Preview of the 2022 Annual Update of the International Economic AccountsPDF
In June, the U.S. Bureau of Economic Analysis (BEA) will release the results of the 2022 annual update of the U.S. International Transactions Accounts (ITAs) and the U.S. International Investment Position (IIP) Accounts. Annual updates provide the opportunity to introduce standard updates, such as updated source data and seasonal factors, to maintain the international accounts, and to implement major improvements, such as those outlined in the BEA strategic plan.1 The improvements are generally of three major types: (1) statistical changes to introduce new and improved methodologies and to incorporate newly available and revised source data, (2) changes in definitions to more accurately portray the evolving U.S. economy and to provide consistent comparisons with data for other national economies, and (3) changes in presentations to reflect the definitional and statistical changes, where necessary, or to provide additional data or perspectives for users. In addition, seasonally adjusted statistics are revised to reflect recalculated seasonal and trading-day adjustments.
As in previous years, the annual update of the U.S. ITAs and IIP Accounts will incorporate newly available and revised source data for the preceding 3 years and for additional years for selected series and recalculated seasonal and trading-day adjustments for at least the preceding 5 years.2 With the June 2022 annual update, BEA will also (1) incorporate the results of the benchmark survey of financial services transactions between U.S. financial services providers and foreign persons, (2) incorporate an improved methodology and source data for foreign commercial paper (FCP), and (3) introduce new statistics on special purpose entities (SPEs), which are legal entities with little or no employment or presence, into the international accounts. BEA will also introduce several new standard ITA and IIP tables as well as modify several existing standard table presentations.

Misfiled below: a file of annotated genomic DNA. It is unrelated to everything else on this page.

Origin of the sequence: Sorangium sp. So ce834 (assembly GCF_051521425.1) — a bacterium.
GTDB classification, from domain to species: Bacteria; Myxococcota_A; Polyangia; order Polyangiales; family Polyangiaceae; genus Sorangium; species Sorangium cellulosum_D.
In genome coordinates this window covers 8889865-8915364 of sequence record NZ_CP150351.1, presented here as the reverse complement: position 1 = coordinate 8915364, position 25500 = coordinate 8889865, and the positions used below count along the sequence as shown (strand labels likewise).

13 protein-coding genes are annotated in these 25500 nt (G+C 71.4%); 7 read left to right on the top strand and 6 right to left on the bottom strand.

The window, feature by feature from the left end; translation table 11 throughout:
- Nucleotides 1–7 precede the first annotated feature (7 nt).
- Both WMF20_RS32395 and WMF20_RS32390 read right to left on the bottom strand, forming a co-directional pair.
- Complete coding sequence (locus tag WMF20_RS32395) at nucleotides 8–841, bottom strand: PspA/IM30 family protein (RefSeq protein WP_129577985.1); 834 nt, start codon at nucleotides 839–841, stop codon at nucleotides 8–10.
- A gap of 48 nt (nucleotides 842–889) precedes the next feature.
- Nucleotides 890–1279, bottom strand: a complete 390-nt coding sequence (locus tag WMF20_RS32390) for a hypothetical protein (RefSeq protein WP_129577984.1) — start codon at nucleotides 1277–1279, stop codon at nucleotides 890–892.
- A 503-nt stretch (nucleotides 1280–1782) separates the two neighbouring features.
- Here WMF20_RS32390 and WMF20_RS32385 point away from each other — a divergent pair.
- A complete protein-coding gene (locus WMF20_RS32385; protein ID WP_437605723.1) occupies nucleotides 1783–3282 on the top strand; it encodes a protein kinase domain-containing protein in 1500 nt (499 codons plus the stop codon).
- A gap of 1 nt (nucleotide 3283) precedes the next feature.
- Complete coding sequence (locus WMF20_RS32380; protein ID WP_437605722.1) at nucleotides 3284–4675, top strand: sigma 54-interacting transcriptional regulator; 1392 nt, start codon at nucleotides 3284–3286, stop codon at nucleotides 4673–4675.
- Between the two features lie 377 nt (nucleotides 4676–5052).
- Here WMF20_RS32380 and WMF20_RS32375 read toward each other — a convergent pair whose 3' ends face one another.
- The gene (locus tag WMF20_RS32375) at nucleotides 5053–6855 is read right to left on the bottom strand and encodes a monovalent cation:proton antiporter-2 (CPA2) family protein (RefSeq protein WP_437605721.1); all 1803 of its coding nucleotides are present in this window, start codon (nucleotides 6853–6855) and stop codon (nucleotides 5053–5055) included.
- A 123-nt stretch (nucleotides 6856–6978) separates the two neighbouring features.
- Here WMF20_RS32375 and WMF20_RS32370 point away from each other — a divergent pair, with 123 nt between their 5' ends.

This article provides an overview of the changes that will be incorporated with the June 2022 annual update. The U.S. International Economic Accounts: Concepts and Methods will also be updated in June 2022 with additional information on the concepts and estimation methods used to produce statistics on FCP and SPEs. A July 2022 Survey of Current Business article will provide additional details on the changes.
BEA collects information on trade in services through mandatory surveys of U.S. companies. In addition to quarterly and annual surveys, which collect information from a sample of companies whose transactions are covered in the relevant ITAs, BEA also conducts benchmark surveys every 5 years to collect information from the entire population—or universe—of these companies.3 BEA extrapolates data from benchmark surveys for companies that are not required to report on the sample surveys. Therefore, statistical coverage is complete whether the periods are covered by benchmark surveys or only sample surveys.